Santa Rosa Island Manzanita Facts
- This intriguing product of natural evolution most frequently goes by the common name of the Santa Rosa Island Manzanita. The name itself remains quite informative. Uncommonly, this remains the only routinely used non-technical name for the species.
- Among professionals, such as researchers, it’s more typically referred to by its official name. That, however, is an extremely difficult to pronounce term for most laymen. Tht’s because it’s burdened with the official moniker of Arctostaphylos confertiflora.
- Researchers first noted the plant in 1934. It owes this tongue-twisting name to the Canadian-American botanist, Alice Eastwood. She recorded the first recognition of it as a separate and distinct species. It joins numerous other species that she identified.
- Surprisingly, though, this tantalizing marvel of biology does not presently appear on the IUCN Red List of Threatened Species. That lack of classification surprises due to several factors. These include its native range and the number of known specimens.
- That’s all true due to the fact that the Santa Rosa Island Manzanita has a severely limited range. It also has a population that consists of only a few examples found in only two locations. It does, however, list as Imperiled in the country it appears in.
- Due to these conditions, it naturally faces multiple threats to its existence as a species. In the past, imported animals, such as pigs and cattle decimated its numbers. Presently, though, its limited population renders it especially vulnerable to climate change.
Santa Rosa Island Manzanita Physical Description
The gorgeous Santa Rosa Island Manzanita fascinates most of those fortunate enough to view it. It does so for a variety of reasons. Pure physical size, however, isn’t among those traits. That’s because it ranks as smaller than average among other varieties of manzanita.
This particular woody shrub develops as an evergreen. Most specimens display a strongly winding, twisting shape. Exceptional individuals reach heights measuring up to about 6 ft (1.8 m). Most examples, however, attain significantly shorter vertical measurements.
Individual stems branch often, and display an amazing color variety. That’s true given the fact that this part of the plant appears as any shade ranging from light gray to dark red. Each branch of the species also evelops a moderately dense covering of delicate white hairs.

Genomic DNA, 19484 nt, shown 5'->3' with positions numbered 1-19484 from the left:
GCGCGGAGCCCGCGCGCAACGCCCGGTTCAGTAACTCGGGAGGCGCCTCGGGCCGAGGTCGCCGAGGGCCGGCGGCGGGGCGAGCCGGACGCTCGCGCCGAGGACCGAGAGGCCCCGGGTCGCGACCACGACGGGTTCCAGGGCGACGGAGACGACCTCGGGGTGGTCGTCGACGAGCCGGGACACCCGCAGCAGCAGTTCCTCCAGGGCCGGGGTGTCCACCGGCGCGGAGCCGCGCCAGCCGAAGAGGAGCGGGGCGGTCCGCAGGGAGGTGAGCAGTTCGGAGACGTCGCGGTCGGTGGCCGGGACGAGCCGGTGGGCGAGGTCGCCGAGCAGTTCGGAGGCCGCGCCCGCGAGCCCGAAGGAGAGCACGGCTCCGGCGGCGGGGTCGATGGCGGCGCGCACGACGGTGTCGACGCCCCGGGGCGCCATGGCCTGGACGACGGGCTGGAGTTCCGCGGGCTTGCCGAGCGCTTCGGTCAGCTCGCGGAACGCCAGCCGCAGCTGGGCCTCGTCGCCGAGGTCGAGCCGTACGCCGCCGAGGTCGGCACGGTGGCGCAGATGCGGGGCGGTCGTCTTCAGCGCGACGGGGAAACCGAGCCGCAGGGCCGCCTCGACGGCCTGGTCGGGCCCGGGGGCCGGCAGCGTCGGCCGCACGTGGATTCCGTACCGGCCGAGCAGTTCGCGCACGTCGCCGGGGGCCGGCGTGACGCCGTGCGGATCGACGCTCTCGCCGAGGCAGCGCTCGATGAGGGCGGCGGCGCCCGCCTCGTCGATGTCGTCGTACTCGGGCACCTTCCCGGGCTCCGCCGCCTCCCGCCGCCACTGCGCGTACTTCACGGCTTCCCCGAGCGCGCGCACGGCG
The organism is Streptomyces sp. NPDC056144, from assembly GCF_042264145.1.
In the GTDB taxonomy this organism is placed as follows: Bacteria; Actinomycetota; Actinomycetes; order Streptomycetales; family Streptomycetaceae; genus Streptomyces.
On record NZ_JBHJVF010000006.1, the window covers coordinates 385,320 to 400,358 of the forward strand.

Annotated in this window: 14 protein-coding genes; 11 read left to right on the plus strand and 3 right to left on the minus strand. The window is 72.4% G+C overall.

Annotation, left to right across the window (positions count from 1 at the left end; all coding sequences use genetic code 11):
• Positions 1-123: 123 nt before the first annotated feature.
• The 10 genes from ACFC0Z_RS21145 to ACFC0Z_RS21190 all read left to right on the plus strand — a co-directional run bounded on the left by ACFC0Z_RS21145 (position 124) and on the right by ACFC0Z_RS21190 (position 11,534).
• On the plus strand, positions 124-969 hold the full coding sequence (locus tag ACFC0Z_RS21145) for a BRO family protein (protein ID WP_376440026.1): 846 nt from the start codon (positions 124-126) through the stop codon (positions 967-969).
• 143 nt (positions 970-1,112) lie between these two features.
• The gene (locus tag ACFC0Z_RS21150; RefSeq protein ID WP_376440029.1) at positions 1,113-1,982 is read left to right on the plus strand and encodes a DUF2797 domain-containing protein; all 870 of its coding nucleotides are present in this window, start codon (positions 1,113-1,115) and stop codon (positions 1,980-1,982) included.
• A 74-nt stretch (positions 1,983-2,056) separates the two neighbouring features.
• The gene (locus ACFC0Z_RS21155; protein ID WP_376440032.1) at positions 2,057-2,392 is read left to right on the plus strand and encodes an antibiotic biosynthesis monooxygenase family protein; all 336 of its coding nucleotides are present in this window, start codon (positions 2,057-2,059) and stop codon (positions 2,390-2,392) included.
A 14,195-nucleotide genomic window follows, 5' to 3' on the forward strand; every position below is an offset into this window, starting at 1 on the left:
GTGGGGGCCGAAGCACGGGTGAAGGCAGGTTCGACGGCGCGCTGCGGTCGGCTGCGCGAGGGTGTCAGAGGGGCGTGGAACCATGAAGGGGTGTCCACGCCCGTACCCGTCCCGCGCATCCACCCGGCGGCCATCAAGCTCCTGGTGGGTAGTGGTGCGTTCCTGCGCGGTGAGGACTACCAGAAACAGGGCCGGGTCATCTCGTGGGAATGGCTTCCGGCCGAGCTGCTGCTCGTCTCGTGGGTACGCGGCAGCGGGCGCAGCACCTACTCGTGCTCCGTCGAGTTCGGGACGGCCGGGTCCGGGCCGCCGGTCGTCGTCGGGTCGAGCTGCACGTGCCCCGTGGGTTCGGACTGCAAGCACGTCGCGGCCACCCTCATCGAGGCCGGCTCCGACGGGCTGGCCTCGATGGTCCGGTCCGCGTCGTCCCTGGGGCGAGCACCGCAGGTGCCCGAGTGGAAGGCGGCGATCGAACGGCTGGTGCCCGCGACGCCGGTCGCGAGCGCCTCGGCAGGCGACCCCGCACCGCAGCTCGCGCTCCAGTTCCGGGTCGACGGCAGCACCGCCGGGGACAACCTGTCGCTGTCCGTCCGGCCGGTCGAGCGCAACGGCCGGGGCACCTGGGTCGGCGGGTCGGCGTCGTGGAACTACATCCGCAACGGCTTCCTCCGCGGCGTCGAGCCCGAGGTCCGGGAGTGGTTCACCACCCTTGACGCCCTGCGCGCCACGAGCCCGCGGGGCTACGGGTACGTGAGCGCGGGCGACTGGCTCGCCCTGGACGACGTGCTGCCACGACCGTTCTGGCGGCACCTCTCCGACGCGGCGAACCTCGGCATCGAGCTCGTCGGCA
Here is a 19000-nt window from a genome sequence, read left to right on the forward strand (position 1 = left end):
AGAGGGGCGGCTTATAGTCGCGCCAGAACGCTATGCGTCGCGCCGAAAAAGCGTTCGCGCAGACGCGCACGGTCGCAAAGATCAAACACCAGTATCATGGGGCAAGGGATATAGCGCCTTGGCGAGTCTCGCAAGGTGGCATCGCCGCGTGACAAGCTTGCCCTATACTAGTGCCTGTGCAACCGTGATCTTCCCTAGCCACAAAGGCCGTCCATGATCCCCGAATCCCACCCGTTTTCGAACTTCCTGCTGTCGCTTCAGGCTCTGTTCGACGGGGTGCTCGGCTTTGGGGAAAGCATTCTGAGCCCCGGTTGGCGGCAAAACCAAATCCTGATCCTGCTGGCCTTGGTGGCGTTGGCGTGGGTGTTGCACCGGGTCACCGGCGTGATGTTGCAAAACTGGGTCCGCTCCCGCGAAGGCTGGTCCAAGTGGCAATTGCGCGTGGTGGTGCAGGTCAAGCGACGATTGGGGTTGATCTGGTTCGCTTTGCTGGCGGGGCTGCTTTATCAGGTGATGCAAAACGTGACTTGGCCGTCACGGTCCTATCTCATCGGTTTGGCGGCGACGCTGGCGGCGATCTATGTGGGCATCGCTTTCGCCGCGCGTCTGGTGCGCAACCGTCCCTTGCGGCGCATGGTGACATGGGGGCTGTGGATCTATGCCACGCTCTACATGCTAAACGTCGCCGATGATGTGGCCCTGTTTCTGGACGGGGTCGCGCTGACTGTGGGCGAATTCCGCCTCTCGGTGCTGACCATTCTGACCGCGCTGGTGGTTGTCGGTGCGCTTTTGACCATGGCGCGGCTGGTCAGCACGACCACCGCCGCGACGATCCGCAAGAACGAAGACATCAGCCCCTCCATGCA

The foliage of the very rare Angiosperm likewise has a covering of granular bristles. In color, these small leaves generally develop as a light green shade. These also most commonly show a dull shade, not waxy, like some related species of woody shrub present.
The flowers of the lovely Santa Rosa Island Manzanita also captivate the fortunate viewer. Although these remain extremely small in size, they make up for it in appearance. The blooms have a rounded shape, appear as milky white or pale pink, and grow in large clusters.
The fruits also possess distinctive qualities. These include being of a type known as a drupe. Each further remains extremely small, measuring an average of 0.4 in (1 cm) in diameter. Even this part of the Eudicot boasts a dense covering of fine hair-like structures.
- Kingdom: Plantae
- Phylum: Angiosperm
- Class: Eudicots
- Order: Ericales
- Family: Ericaceae
- Genus: Arctostaphylos
- Species: A. confertiflora
Santa Rosa Island Manzanita Distribution, Habitat, and Ecology
The magnificent flora that is the Santa Rosa Island Manzanita evolved as native to a region of the globe already renowned for its natural beauty. Not many people currently know of its existence, though, due to the specific limitations of that same range of habitation.
That’s partly due to the fact that it evolved as native to an isolated section of the United States, in North America. That location forms part of the state of California. It lives only on the island of Santa Rosa. That itself forms part of what’s now named the Channel Islands.
Even there, though, it only appears on the lone island of Santa Rosa, as the name implies. Researchers currently have no evidence that it ever appeared outside this range. There, though, the plant inhabits either conifer forests or regions of chaparal.
It further evolved as endemic to the precise conditions found within this micro environment. This predominantly consists of a combination of fairly wet winters and moderately dry summers. It also experiences regular disturbance by wildfires.
The very nature of its habitat limits the possibilities of the Santa Rosa Island Manzanita. The mainly sandstone composition of the underlying soil limits growth opportunities. Due to this, only two widely separated populations of the species remain on the island.
Experts still know surprisingly little about its life history. It’s known that it achieves pollination via the actions of several local insect varieties. These include the honeybee and bumblebee. Fortunately, numerous hummingbirds also assist in its pollination.
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